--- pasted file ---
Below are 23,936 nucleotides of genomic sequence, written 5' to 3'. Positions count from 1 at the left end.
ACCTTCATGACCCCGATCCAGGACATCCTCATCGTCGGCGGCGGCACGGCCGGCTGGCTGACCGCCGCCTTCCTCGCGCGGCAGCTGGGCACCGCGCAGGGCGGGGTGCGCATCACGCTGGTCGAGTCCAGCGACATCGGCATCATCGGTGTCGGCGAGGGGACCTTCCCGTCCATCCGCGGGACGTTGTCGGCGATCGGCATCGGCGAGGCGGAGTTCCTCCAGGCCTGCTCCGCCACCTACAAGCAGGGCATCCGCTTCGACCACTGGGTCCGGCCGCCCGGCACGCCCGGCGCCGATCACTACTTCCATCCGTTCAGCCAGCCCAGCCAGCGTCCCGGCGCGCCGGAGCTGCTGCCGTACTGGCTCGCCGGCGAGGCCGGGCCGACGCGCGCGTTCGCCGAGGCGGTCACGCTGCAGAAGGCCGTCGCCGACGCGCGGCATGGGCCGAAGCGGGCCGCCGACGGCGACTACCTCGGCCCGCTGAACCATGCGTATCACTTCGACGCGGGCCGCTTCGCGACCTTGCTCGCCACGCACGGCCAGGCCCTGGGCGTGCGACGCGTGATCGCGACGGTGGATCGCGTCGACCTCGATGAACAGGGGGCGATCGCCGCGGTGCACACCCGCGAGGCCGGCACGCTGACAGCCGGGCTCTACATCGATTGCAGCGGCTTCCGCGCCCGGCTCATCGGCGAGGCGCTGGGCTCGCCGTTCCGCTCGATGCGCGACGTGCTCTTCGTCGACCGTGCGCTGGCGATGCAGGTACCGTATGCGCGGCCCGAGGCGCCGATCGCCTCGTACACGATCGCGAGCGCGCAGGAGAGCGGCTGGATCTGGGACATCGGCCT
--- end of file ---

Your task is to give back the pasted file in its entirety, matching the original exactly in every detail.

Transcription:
Below are 23,936 nucleotides of genomic sequence, written 5' to 3'. Positions count from 1 at the left end.
ACCTTCATGACCCCGATCCAGGACATCCTCATCGTCGGCGGCGGCACGGCCGGCTGGCTGACCGCCGCCTTCCTCGCGCGGCAGCTGGGCACCGCGCAGGGCGGGGTGCGCATCACGCTGGTCGAGTCCAGCGACATCGGCATCATCGGTGTCGGCGAGGGGACCTTCCCGTCCATCCGCGGGACGTTGTCGGCGATCGGCATCGGCGAGGCGGAGTTCCTCCAGGCCTGCTCCGCCACCTACAAGCAGGGCATCCGCTTCGACCACTGGGTCCGGCCGCCCGGCACGCCCGGCGCCGATCACTACTTCCATCCGTTCAGCCAGCCCAGCCAGCGTCCCGGCGCGCCGGAGCTGCTGCCGTACTGGCTCGCCGGCGAGGCCGGGCCGACGCGCGCGTTCGCCGAGGCGGTCACGCTGCAGAAGGCCGTCGCCGACGCGCGGCATGGGCCGAAGCGGGCCGCCGACGGCGACTACCTCGGCCCGCTGAACCATGCGTATCACTTCGACGCGGGCCGCTTCGCGACCTTGCTCGCCACGCACGGCCAGGCCCTGGGCGTGCGACGCGTGATCGCGACGGTGGATCGCGTCGACCTCGATGAACAGGGGGCGATCGCCGCGGTGCACACCCGCGAGGCCGGCACGCTGACAGCCGGGCTCTACATCGATTGCAGCGGCTTCCGCGCCCGGCTCATCGGCGAGGCGCTGGGCTCGCCGTTCCGCTCGATGCGCGACGTGCTCTTCGTCGACCGTGCGCTGGCGATGCAGGTACCGTATGCGCGGCCCGAGGCGCCGATCGCCTCGTACACGATCGCGAGCGCGCAGGAGAGCGGCTGGATCTGGGACATCGGCCT